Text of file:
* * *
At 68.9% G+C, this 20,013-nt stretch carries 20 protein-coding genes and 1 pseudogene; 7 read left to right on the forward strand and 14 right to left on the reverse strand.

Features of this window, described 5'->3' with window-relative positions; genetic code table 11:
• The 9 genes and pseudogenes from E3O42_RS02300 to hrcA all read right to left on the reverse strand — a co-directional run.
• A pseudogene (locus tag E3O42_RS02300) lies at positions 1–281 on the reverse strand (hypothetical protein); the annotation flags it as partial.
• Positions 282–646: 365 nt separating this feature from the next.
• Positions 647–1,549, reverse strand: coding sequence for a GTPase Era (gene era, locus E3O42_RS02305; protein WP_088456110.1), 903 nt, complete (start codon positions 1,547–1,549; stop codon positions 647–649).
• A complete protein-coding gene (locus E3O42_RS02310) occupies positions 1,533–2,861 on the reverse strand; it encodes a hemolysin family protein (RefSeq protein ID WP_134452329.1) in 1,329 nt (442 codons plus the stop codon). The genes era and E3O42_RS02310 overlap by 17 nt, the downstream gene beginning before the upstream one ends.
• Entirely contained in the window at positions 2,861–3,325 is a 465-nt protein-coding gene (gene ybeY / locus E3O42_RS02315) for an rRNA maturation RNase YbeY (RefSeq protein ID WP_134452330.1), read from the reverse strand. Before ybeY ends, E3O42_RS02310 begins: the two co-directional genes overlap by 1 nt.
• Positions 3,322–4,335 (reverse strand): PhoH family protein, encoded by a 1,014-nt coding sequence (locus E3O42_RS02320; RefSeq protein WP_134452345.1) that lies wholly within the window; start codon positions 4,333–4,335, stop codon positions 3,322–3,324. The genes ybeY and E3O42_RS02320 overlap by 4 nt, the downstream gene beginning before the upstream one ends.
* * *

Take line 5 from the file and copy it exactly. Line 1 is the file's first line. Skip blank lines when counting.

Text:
• Positions 282–646: 365 nt separating this feature from the next.